With a brand new system the first thing I'd do is verify that somehow, in some way, I have adequately addressed every single requirement (shall) in the standard, and do it well before it is time for the 3rd party auditor to show up. Part of that means a complete internal audit cycle needs to be completed and any noted nonconformances addressed.

Later, you schedule internal audits based on "the importance of the processes concerned, changes affecting the organization, and the results of previous audits".

If you have no trained internal auditors, as someone said, that is a competence issue you need to address.
 

RoxaneB

Super Moderator
Super Moderator
#6
To add to the responses already provided, I usually employed one of two strategies:

1. Start with Leadership/Top Management - Since they're already in the room (presuming you're doing an opening meeting), this saves them from having to come back later. It's also a good way to hear what they think the QMS is all about and how they think it's doing/working. From there, as the audit expands out, I'm continually looking to see alignment between what leadership says/does versus what the rest of the organization says/does.

2. Final product walk-thru - We would select a product that was about to be shipped (i.e., sitting on the truck at the scale and about to be processed). From there, we worked backwards. We still asked about current processes, but following that one item back was a good exercise for traceability and records.
 

John C. Abnet

Teacher,Sensei,Kennari
#7
Would auditing 3 key areas of operation suffice? We just don't know where to begin!
Good day @Willhele007 ;
Obviously you have already received some great council in this thread. It has been assumed that your organization is "just starting" and preparing for initial registration . Please advise if that assumption is correct.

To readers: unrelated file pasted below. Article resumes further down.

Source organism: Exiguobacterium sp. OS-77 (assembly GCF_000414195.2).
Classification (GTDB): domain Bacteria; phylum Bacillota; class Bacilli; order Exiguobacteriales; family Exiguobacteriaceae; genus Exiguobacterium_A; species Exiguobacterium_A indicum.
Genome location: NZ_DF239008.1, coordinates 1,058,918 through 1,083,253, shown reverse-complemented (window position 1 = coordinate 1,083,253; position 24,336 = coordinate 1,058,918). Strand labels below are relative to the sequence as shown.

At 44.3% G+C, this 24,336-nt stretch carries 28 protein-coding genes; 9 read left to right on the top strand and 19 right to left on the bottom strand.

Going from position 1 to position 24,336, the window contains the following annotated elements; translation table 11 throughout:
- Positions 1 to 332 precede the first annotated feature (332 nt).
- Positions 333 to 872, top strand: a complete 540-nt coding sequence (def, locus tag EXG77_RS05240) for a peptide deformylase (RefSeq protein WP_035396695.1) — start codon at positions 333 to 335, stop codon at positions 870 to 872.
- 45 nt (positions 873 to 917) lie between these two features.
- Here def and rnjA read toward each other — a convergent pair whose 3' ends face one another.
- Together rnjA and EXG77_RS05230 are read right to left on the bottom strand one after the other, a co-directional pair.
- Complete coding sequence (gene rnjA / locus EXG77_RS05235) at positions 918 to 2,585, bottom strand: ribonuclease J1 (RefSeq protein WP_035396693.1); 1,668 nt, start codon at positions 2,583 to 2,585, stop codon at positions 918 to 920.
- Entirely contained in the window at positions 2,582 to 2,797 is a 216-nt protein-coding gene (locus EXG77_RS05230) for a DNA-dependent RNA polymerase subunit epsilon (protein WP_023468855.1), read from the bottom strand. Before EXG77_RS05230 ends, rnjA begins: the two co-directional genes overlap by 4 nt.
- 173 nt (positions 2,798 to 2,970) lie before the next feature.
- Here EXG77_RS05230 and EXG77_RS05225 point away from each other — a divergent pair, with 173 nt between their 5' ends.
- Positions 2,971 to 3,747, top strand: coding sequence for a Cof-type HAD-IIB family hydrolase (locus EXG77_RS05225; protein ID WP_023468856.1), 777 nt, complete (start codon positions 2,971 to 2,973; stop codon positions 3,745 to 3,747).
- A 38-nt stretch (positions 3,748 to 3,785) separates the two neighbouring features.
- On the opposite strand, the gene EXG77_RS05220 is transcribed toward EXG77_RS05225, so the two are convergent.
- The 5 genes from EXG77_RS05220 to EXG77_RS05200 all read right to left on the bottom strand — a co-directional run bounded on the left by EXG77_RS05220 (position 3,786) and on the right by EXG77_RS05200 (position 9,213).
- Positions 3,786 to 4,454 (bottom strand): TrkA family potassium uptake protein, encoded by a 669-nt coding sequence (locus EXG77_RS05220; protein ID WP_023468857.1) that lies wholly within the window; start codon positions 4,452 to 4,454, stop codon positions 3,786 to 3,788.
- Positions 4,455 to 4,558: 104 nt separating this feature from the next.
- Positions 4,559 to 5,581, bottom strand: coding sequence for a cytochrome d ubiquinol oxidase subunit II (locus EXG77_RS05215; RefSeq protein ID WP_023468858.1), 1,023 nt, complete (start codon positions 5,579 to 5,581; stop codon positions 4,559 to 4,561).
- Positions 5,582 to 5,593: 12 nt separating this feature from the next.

Specific to your question, the standard does not specify a frequency, but allows/requires the organization to determine frequencies based on "importance...", "changes...", results of previous audits....", BUT if this is your organizations initial preparation for 3rd party registration, then it is important to include all processes for a full "round" of audits.

One thing that I have done for "new" teams in the past is as follows...
a) Create a matrix with each of your organizations determined processes (e.g. Buy ingredients- Assemble Pizza- Bake- Cut- Deliver) across the top of the columns.

b) Associated with each of the process columns, identify the aspects (clauses) of the standard that apply to each of those determined processes

c) Now consider and confirm the items in "b" when you are auditing the processes in "a'".

While check lists can certainly be helpful (especially for new auditors), ensure your people are taught HOW to audit before they look at the checklist.
e.g.: To the auditee (process owner),.... "what are you doing?", "why are you doing it?" "how do you know what to do?", "how do you control what you do"? , "how do you manage changes to what you do?" "how do you know how well you're doing (i.e. what's the score) "?

....THEN the auditor will have a clear understanding of what is and what is not being taken care of by the auditee and now the auditor can refer to the checklist as a safety net to make sure nothing was overlooked..

As mentioned above, focus on YOUR organization's processes and reverse engineer the expectations into the audit plan.

Hope this helps.
Be well.